Sunday, June 21, 2015

Princess still in distress

Illustration by Vinay Kumar
Illustration by Vinay Kumar

The pathos of Princess Jahanara’s life is reflected in her grave too

Jahanara Begum led a life of hardships and now more than 300 years after death her agony continues as her grave lies neglected with the Archaeological Survey of India (ASI) and the Nizamuddin Dargah Committee washing their hands off the matter. The ASI says guards are there only to protect the tomb from vandals while the Nizami family, trustees of the shrine of Hazrat Nizamuddin, contend that the ASI is the caretaker since the grave comes under the Ancient Monuments Preservation Act. As it cannot circumvent this it is just a helpless onlooker. But the fact remains that the grave needs repairs and clearing of waste left behind by pilgrims to the adjacent shrine, most of whom don’t even know who Jahanara was!
It’s not so much grass that grows on Jahanara Begum’s grave these days as shrubs. Her wish to be buried in a “kuccha” grave was duly fulfilled though a sarcophagus protects it from the elements, open as it is to the sky but situated in an enclosed chamber with perforated marble screens, south of the Dargah of Hazrat Nizamuddin Auliya. 

Still, when one sees it, one is reminded of the Persian poet Sadi’s poignant lines :

“I saw some handful of the rose in bloom with bands of grass suspended from a dome/I said, ‘What means this worthless grass that it should in the rose’s fairy circle sit?”/Then wept the grass and said, ‘Be still and know the kind their old associates ne’er forgo/Mine is no beauty here or fragrance-true. But in the garden of the Lord I grew.” No wonder grass springs up like hope eternal even on old forgotten monuments, where no roses may bloom. Grass is never a deserter. That was why Shah Jahan’s eldest daughter wanted it to grow on her grave.

Forced spinsterhood found an outlet in poetry and both Jahanara and her sister Roshanara gave vent to their feelings in verse. Persian was the language employed, as Urdu was considered the camp language and was yet to take over its predominant position. Persian similes and metaphors, like the jam (wine cup), the shama (lamp), the moth, the mythical mountain Kohkaf and the bulbul were hardly considered alien at a time when the ambience at the Mughal court was the same as that of Persia, Arabia or Turkey. As a matter of fact, even present day Urdu poetry waxes eloquent on them – and who doesn’t enjoy this escape to a romantic past, so far removed from the mundane image of the modern age when Kohkaf has been identified as the Caucasus mountain?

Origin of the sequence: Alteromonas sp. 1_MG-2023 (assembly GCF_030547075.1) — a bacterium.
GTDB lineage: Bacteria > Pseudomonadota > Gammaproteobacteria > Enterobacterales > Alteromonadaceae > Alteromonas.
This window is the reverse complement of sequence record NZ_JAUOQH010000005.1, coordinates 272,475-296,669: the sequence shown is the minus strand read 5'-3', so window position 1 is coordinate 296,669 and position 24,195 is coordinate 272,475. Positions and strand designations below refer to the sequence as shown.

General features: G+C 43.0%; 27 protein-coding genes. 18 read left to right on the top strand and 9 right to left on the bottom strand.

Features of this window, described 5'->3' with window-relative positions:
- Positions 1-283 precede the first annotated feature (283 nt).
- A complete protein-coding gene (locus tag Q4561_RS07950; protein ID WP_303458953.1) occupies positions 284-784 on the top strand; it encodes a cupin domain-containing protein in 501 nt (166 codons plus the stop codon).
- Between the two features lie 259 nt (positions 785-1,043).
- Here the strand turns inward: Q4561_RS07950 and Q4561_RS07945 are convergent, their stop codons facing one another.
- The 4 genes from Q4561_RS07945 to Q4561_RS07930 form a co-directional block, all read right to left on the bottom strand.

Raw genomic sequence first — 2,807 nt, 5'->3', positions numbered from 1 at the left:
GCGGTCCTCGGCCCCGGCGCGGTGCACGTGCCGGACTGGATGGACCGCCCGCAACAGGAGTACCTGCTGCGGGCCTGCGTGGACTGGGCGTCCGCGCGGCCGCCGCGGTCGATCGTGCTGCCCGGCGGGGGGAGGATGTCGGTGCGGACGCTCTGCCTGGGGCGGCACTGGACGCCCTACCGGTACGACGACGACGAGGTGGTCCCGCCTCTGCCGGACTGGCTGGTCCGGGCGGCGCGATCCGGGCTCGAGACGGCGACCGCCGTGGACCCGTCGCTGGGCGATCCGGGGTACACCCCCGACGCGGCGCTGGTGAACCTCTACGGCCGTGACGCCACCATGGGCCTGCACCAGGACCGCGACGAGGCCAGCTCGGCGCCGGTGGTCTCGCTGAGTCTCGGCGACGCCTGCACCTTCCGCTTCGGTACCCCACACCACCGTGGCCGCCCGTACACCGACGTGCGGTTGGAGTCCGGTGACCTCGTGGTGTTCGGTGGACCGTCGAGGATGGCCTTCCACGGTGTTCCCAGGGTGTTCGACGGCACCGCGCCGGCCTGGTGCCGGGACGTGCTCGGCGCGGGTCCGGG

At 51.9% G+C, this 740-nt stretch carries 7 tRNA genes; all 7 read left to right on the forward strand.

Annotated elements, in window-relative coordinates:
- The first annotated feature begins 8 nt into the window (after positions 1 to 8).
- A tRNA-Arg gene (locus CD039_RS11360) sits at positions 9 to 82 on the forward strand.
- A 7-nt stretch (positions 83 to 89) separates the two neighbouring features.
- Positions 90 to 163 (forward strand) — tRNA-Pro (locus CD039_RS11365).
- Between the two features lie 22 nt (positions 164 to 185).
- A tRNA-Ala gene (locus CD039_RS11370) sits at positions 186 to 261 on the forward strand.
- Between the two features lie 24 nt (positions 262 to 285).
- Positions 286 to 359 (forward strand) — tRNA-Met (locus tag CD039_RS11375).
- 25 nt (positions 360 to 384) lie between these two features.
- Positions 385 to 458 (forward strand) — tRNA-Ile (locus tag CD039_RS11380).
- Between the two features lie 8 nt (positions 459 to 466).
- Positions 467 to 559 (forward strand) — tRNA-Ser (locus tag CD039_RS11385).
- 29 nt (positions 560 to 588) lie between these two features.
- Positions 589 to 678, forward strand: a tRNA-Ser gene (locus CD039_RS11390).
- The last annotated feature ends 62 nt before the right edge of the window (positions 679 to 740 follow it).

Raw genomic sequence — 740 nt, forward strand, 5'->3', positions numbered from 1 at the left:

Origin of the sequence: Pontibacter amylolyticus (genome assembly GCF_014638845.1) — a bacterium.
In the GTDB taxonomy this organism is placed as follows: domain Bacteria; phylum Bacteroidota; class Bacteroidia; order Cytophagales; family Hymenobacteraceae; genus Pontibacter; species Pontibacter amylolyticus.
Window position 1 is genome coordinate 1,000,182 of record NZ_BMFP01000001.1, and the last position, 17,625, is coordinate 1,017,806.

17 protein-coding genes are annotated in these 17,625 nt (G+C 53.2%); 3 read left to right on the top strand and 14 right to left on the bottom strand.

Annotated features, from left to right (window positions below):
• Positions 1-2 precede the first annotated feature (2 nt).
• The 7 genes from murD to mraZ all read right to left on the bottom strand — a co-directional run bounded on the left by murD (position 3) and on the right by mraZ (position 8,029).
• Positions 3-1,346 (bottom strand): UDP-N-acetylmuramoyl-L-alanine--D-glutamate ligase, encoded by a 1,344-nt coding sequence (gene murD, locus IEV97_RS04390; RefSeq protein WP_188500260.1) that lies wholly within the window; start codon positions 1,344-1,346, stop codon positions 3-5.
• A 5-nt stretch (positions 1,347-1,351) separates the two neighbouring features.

Even such a selfless person as Jahanara must have no doubt yearned for someone, who could be the master of her heart. Her emotions are portrayed in her poetry, which is that of a pious woman deeply attached to her Maker. She was also a great lover of gardens and laid the Begum Bagh in Delhi, in which was also situated the Begum Sarai. Outside the bagh was the Chandni Chowk, which was also her creation. After Aurangzeb came to power Jahanara preferred to stay with her father, who was held captive in the Agra Fort for seven years until his death on 16th January, 1666. She became a recluse after that and patronized mystics and mendicants until her own death. As per her wishes, she was buried in the tomb she had built for herself in 1681, next to the shrine of the saint she held in high regard.

The hollow sarcophagus is the receptacle, in which the grass grows in accordance with her epitaph. “Let naught cover my grave save the green grass, for grass will suffice as covering for the lowly.” And yet she was the one, who was once the virtual ruler of Hindustan and whose “pandan kharch” (betel leaf expenses literally but pin-money in this case) which was met by the revenue of two flourishing ports of the Mughal empire. Sleep well, gentle princess!

When Rudyard Kipling visited her grave in the 19th Century he couldn’t help comparing her to Christina Georgina Rossetti, the celebrated sister of Dante Gabriel Rossetti (1828-1882) writer of the famous poem “The Blessed Damozel”. Christina too died a spinster in 1894 when the last of the Mughal princess were still alive in the Mori Gate. Hence Kipling’s poignant comparison of the green grass growing over their lowly graves, with Christina’s words ringing in his ears; “Be the green grass above me/With showers and dewdrops wet…/I shall not hear the nightingale/Sing on as if in pain/And dreaming through the twilight/That doth not rise nor set/Haply I may remember/And haply may forget.” Few indeed forget Christina Rossetti after visiting her last resting place! The same is true of Jahanara.

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